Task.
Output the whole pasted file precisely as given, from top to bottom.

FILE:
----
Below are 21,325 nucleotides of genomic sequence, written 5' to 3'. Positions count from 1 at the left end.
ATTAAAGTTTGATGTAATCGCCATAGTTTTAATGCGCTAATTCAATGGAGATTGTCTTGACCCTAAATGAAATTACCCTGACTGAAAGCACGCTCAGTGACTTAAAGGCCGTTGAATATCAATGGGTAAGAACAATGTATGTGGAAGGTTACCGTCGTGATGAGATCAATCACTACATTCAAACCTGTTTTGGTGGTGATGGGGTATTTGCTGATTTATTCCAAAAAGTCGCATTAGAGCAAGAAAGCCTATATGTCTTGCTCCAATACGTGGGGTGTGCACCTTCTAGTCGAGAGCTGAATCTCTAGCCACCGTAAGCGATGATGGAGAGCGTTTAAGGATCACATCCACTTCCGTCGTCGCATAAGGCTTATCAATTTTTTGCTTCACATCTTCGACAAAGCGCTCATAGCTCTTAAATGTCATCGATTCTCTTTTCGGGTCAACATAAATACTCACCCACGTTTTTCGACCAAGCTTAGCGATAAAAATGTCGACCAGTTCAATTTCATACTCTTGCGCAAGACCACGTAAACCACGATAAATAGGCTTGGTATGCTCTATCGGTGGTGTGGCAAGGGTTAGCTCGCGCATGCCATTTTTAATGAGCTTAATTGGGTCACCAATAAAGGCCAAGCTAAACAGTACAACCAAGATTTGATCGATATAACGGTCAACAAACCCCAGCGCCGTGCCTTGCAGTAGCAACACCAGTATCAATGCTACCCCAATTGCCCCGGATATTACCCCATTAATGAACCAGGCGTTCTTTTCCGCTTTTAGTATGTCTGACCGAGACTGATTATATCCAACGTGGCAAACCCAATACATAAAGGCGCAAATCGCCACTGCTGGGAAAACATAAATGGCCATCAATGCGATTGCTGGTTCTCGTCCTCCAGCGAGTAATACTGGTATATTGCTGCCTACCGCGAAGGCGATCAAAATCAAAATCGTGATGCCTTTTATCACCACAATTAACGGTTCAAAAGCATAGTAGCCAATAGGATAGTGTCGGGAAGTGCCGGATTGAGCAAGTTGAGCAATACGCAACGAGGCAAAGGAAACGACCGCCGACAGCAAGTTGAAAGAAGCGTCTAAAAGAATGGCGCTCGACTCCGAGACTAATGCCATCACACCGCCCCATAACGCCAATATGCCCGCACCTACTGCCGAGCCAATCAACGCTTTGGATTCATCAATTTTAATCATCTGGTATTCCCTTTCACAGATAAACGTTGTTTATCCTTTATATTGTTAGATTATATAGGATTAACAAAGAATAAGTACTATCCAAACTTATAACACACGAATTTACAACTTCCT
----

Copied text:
Below are 21,325 nucleotides of genomic sequence, written 5' to 3'. Positions count from 1 at the left end.
ATTAAAGTTTGATGTAATCGCCATAGTTTTAATGCGCTAATTCAATGGAGATTGTCTTGACCCTAAATGAAATTACCCTGACTGAAAGCACGCTCAGTGACTTAAAGGCCGTTGAATATCAATGGGTAAGAACAATGTATGTGGAAGGTTACCGTCGTGATGAGATCAATCACTACATTCAAACCTGTTTTGGTGGTGATGGGGTATTTGCTGATTTATTCCAAAAAGTCGCATTAGAGCAAGAAAGCCTATATGTCTTGCTCCAATACGTGGGGTGTGCACCTTCTAGTCGAGAGCTGAATCTCTAGCCACCGTAAGCGATGATGGAGAGCGTTTAAGGATCACATCCACTTCCGTCGTCGCATAAGGCTTATCAATTTTTTGCTTCACATCTTCGACAAAGCGCTCATAGCTCTTAAATGTCATCGATTCTCTTTTCGGGTCAACATAAATACTCACCCACGTTTTTCGACCAAGCTTAGCGATAAAAATGTCGACCAGTTCAATTTCATACTCTTGCGCAAGACCACGTAAACCACGATAAATAGGCTTGGTATGCTCTATCGGTGGTGTGGCAAGGGTTAGCTCGCGCATGCCATTTTTAATGAGCTTAATTGGGTCACCAATAAAGGCCAAGCTAAACAGTACAACCAAGATTTGATCGATATAACGGTCAACAAACCCCAGCGCCGTGCCTTGCAGTAGCAACACCAGTATCAATGCTACCCCAATTGCCCCGGATATTACCCCATTAATGAACCAGGCGTTCTTTTCCGCTTTTAGTATGTCTGACCGAGACTGATTATATCCAACGTGGCAAACCCAATACATAAAGGCGCAAATCGCCACTGCTGGGAAAACATAAATGGCCATCAATGCGATTGCTGGTTCTCGTCCTCCAGCGAGTAATACTGGTATATTGCTGCCTACCGCGAAGGCGATCAAAATCAAAATCGTGATGCCTTTTATCACCACAATTAACGGTTCAAAAGCATAGTAGCCAATAGGATAGTGTCGGGAAGTGCCGGATTGAGCAAGTTGAGCAATACGCAACGAGGCAAAGGAAACGACCGCCGACAGCAAGTTGAAAGAAGCGTCTAAAAGAATGGCGCTCGACTCCGAGACTAATGCCATCACACCGCCCCATAACGCCAATATGCCCGCACCTACTGCCGAGCCAATCAACGCTTTGGATTCATCAATTTTAATCATCTGGTATTCCCTTTCACAGATAAACGTTGTTTATCCTTTATATTGTTAGATTATATAGGATTAACAAAGAATAAGTACTATCCAAACTTATAACACACGAATTTACAACTTCCT